In 1972 the parents of two boys confronted the Rev. Gilbert Gauthe. He agreed to psychiatric treatment, according to his sworn statement, and no one told his superiors.
Two years later, according to other sworn statements, his bishop first heard of Gauthe's sexual activity with boys; two years after that, a monsignor was informed.
In 1983 Gauthe was suspended from his duties and confessed to molesting, since 1972, at least 35 boys from his parishes, many of them altar boys, according to a written statement given lawyers representing parents of some of the boys. Parishioners were not told the circumstances behind his suspension.
A year later the facts became public, forcing stunned families in this Roman Catholic Cajun community in and around Acadiana to confront a nightmare.
Dissension over the church's role has set neighbor against neighbor; some have recoiled from knowledge of the matter, and the community's weekly newspaper is running a lengthy and detailed series on the scandal in an effort, the editors wrote, to promote understanding and "help heal the wounds."
The church's central place in life here, where some villages are80 percent Catholic, and its inability to be both comforter and defendant, has complicated the great difficulties that attend any case involving the sexual abuse of children.
"I feel like my church has betrayed me," said Faye Gastal, whose family stopped going to Mass early last year, when she and her husband learned that one of their five children had been molested when he was 7 by Gauthe. "This is a disaster that nobody knows how to put the pieces back together."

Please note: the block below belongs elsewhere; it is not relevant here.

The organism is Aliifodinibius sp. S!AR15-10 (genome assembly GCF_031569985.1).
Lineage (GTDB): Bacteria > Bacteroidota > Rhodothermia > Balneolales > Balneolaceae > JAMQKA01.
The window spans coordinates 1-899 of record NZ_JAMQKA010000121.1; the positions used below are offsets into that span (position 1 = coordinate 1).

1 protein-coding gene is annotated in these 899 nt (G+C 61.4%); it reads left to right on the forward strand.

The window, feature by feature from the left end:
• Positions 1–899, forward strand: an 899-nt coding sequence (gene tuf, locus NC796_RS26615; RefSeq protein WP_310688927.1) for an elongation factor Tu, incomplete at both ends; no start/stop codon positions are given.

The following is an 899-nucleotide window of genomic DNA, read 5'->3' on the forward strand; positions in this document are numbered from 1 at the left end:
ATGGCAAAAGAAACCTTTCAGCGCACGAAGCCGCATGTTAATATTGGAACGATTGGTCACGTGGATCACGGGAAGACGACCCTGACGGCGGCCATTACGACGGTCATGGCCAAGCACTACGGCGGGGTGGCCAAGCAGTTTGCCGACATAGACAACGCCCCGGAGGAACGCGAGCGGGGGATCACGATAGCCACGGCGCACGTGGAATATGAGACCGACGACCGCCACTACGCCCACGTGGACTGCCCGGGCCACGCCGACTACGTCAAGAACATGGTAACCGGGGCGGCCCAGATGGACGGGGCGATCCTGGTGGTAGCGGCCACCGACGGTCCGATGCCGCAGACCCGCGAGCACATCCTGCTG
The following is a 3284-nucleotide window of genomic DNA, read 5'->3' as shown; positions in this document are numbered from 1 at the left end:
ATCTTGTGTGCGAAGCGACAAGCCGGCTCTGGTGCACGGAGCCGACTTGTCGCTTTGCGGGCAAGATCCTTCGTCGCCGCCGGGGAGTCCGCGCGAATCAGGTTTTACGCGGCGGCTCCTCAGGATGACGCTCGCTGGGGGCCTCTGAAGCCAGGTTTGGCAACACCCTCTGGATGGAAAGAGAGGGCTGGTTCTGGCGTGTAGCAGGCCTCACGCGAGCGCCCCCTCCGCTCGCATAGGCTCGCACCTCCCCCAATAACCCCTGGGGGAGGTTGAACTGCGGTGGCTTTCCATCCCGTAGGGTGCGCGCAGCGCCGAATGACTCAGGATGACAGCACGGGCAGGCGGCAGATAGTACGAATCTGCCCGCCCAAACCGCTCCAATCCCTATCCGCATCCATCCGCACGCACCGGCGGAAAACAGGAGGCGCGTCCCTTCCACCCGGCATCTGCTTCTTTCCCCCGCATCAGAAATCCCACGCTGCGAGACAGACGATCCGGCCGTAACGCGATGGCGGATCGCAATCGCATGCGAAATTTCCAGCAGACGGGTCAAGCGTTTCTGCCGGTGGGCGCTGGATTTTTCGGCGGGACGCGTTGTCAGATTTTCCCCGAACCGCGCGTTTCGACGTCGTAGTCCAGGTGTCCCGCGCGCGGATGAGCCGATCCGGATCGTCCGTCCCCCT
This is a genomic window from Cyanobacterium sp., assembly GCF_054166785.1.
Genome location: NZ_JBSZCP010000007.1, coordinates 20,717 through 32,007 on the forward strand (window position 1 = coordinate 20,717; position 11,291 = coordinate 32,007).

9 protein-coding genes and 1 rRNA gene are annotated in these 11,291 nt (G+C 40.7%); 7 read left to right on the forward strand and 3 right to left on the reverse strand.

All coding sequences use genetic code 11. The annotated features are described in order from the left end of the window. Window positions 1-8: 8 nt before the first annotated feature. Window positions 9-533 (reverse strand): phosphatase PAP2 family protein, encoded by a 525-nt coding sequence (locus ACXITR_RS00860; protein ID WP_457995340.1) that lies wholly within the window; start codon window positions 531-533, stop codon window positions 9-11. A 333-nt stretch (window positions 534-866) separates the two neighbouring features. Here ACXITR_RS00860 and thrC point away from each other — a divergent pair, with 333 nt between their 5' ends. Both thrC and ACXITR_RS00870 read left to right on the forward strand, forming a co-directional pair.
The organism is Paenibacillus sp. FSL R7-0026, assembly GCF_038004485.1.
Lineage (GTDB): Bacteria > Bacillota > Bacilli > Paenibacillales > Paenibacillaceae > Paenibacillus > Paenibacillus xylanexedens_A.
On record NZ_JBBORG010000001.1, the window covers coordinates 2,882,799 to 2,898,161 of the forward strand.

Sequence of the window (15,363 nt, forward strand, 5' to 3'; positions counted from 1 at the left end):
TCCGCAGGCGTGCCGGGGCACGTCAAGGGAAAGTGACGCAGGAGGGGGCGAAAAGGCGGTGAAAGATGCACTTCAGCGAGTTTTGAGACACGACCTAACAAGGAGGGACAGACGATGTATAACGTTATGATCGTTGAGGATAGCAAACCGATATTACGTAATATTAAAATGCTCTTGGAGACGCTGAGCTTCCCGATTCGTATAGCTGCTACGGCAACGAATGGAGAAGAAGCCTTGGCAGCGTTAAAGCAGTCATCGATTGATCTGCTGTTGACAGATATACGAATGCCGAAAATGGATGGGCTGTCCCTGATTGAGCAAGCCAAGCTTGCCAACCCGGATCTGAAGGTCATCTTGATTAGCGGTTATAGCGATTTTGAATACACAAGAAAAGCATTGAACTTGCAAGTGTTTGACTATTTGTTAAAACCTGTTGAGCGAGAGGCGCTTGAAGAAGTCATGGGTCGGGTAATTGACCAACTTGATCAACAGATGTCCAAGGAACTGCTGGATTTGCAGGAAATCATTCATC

The Roman Catholic Church has proven to be as vulnerable as any other institution to revelations about sexual abuse of children.
Last year a priest near Los Angeles confessed to sexually molesting at least 15 children. A priest in Portland, Ore., admitted to sexual involvement with altar boys and students over 15 to 20 years. Last January a priest in Boise, Idaho, pleaded guilty to lewd behavior with a minor and was found to have been dismissed from a hospital job in 1979 for "involvement with a dying youth on a dialysis machine." Other cases have been reported this year in Milwaukee, San Diego, Pittsburgh and Bristol, R.I.
Gauthe's case stands out not only because of the number of his victims but the extent of its potential financial fallout. Officials of the Lafayette diocese and its seven insurance companies, including Lloyd's of London, reportedly have agreed to out-of-court settlements totaling at least $4.2 million in damages to the families of nine victims in Vermilion Parish. Eleven additional civil damage suits are pending, with claims said to total more than $100 million.
Gauthe has entered a plea of not guilty by reason of insanity to felony charges of sexually abusing children. His criminal trial, expected this fall, is expected to be the first of its kind involving a priest.
The independent newsweekly, National Catholic Reporter, included a special report last week on pedophilia among priests. Echoing the parents of some of the victims and others familiar with such cases, it charged that local bishops often have shown little concern for the victims, have disregarded parents' complaints, and have given priests the benefit of the doubt, sometimes merely assigning them to other parishes.
When asked why there was not more follow-up on complaints about Gauthe, one church official said in a sworn statement, "I am trained as a priest to forget sins."
But Russell Shaw, spokesman for the National Conference of Catholic Bishops, said: "The official church feels nothing but the most grave concern about cases of this sort and the most profound compassion for victims. Even one case would be too many."
The National Conference lacks the authority to dictate policy to the dioceses, Shaw said, adding, "But I think that as public awareness of the problem has increased . . . . Sensitivity has grown among diocesan authorities."